- Audible Audio Edition
- Listening Length: 9 hours and 29 minutes
- Program Type: Audiobook
- Version: Unabridged
- Publisher: HarperCollins Publishers Limited
- Audible.com Release Date: October 11, 2012
- Whispersync for Voice: Ready
- Language: English
- ASIN: B009P749J2
- Amazon Best Sellers Rank:
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David Mitchell: Back Story Audiobook – Unabridged
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But David starts his story by talking about the daily walking exercise he started a few years ago to relieve a progressively deteriorating back condition (which is cleverly written in the title as a pun.) What he does as he takes you through his life and significant personal and professional events and anecdotes by mentioning in the first paragraph of each chapter a new and different landmark on his way along his exercise route. And a very interesting way to go about reading this story is by following it on Google Maps. I KNOW that sound creepy and stalk-y, but I live more than 4700 miles away, have no curiosity whatever about where he lives and the only hint he gives of where he lives is simply mentioning the name of the borough. He doesn't even give away his street name, much less his house number, but instead starts the story at the first main thoroughfare he reaches in his exercise route. And it is a doozy of an exercise route. But it was so interesting to call up each landmark or street name on Google maps and see what he saw and experience the physical journey with him. As an Anglophile, I found this method wonderful and educational.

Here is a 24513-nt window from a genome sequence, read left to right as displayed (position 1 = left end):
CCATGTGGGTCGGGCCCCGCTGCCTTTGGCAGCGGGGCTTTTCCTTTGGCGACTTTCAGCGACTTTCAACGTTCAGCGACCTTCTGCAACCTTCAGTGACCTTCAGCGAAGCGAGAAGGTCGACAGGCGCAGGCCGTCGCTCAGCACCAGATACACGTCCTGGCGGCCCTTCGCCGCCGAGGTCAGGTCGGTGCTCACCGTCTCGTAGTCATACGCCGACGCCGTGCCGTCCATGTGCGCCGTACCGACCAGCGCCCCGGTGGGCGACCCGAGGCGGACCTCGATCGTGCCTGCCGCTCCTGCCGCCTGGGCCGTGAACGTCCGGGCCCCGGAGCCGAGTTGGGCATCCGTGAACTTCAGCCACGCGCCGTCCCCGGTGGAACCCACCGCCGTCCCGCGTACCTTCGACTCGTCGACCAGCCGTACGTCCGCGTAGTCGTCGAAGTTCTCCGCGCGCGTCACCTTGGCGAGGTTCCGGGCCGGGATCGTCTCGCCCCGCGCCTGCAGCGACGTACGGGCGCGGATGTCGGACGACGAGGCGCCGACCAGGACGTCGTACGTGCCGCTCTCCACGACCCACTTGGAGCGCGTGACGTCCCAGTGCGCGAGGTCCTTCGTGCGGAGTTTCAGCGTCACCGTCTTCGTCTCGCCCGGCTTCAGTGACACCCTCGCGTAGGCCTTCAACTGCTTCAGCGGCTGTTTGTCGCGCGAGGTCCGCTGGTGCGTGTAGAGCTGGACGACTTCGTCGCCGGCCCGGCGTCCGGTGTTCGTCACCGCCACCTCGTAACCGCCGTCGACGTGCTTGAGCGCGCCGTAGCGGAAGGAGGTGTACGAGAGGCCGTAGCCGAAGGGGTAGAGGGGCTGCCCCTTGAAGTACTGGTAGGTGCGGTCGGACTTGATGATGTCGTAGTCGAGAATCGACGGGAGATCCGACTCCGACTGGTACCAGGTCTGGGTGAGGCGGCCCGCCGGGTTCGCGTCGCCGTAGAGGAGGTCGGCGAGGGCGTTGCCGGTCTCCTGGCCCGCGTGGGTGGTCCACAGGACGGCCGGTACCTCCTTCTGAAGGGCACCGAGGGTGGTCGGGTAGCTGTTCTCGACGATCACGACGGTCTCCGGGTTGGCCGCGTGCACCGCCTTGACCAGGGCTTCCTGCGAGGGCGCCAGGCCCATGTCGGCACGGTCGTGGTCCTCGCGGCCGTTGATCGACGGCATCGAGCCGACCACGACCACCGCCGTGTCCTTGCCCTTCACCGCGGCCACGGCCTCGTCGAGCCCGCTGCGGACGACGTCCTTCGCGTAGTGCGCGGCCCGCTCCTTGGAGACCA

It's a "wordy" book, which is silly way to describe any book; it makes one think that that the alternative would be a picture-y book. But he's educated and bright and his particular brand of humor is how he uses words to turn ordinary ideas into amusing ones. Again, a poor description of "wordy." This is definitely a "reader's" book, and I mean that in a way to convey that, if you aren't a devourer of books as a primary hobby and preference of how to spend an empty afternoon, this book will probably begin to weigh rather heavily along about the 4th or 5th chapter. But for me, I only craved more at the end. One of these days, I hope, he's going to write a series of books on a walking tour of ALL of London. It'll take him months, I'm sure. The best part is when he mentions his first (or 2nd, really) meeting of (the VERY pretty) Victoria Coren and his complete falling head over heels in love with her. But at that point, she's unavailable as she chose to pursue a relationship with someone else. And it can only be said that he quite literally pined for her. He pretty much admits it. Not in a crippling way; indeed, it was a motivation to turn a 20-minute exercise into an hour as a way to work through a broken heart. He mentions the other ways in which he tried to cope with a loss he was certain would be lifelong, none of which were fulfilling nor healthy, and most of which he regrets. Then, remarkably, a few years later, they meet again at the right time when she had run through that previous relationship. She was available and interested and he eventually got to marry the first, true love of his life. So it was amusing, interesting and, in the end, romantic. This last part would probably be considered a "spoiler," but his marriage to Victoria is public record and there are a few photos of his wedding online; the reader can hardly claim to have the story ruined because I told you how it ended.